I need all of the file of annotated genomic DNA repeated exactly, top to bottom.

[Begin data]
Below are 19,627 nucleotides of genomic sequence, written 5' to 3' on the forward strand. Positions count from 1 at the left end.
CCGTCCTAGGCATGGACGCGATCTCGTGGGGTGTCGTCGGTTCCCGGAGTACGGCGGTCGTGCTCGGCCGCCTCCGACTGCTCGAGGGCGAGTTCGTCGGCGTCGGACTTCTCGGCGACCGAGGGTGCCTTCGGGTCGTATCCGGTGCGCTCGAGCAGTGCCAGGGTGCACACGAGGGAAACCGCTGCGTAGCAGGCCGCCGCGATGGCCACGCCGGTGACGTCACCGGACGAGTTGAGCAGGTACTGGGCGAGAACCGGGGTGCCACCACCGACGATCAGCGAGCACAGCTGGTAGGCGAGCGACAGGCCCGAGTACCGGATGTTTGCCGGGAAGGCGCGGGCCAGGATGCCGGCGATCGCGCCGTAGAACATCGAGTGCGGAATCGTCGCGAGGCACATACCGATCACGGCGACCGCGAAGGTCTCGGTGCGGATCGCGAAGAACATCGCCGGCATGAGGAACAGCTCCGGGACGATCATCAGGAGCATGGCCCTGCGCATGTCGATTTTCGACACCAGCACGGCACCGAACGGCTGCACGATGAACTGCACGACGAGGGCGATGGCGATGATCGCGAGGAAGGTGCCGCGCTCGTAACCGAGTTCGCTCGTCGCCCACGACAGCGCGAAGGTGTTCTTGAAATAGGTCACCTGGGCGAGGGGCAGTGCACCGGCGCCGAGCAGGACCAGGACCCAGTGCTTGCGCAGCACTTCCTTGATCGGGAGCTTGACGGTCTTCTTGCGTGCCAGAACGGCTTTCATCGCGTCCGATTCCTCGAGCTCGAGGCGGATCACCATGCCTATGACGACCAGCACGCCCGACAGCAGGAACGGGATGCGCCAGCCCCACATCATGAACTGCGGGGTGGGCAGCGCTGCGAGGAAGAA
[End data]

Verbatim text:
Below are 19,627 nucleotides of genomic sequence, written 5' to 3' on the forward strand. Positions count from 1 at the left end.
CCGTCCTAGGCATGGACGCGATCTCGTGGGGTGTCGTCGGTTCCCGGAGTACGGCGGTCGTGCTCGGCCGCCTCCGACTGCTCGAGGGCGAGTTCGTCGGCGTCGGACTTCTCGGCGACCGAGGGTGCCTTCGGGTCGTATCCGGTGCGCTCGAGCAGTGCCAGGGTGCACACGAGGGAAACCGCTGCGTAGCAGGCCGCCGCGATGGCCACGCCGGTGACGTCACCGGACGAGTTGAGCAGGTACTGGGCGAGAACCGGGGTGCCACCACCGACGATCAGCGAGCACAGCTGGTAGGCGAGCGACAGGCCCGAGTACCGGATGTTTGCCGGGAAGGCGCGGGCCAGGATGCCGGCGATCGCGCCGTAGAACATCGAGTGCGGAATCGTCGCGAGGCACATACCGATCACGGCGACCGCGAAGGTCTCGGTGCGGATCGCGAAGAACATCGCCGGCATGAGGAACAGCTCCGGGACGATCATCAGGAGCATGGCCCTGCGCATGTCGATTTTCGACACCAGCACGGCACCGAACGGCTGCACGATGAACTGCACGACGAGGGCGATGGCGATGATCGCGAGGAAGGTGCCGCGCTCGTAACCGAGTTCGCTCGTCGCCCACGACAGCGCGAAGGTGTTCTTGAAATAGGTCACCTGGGCGAGGGGCAGTGCACCGGCGCCGAGCAGGACCAGGACCCAGTGCTTGCGCAGCACTTCCTTGATCGGGAGCTTGACGGTCTTCTTGCGTGCCAGAACGGCTTTCATCGCGTCCGATTCCTCGAGCTCGAGGCGGATCACCATGCCTATGACGACCAGCACGCCCGACAGCAGGAACGGGATGCGCCAGCCCCACATCATGAACTGCGGGGTGGGCAGCGCTGCGAGGAAGAA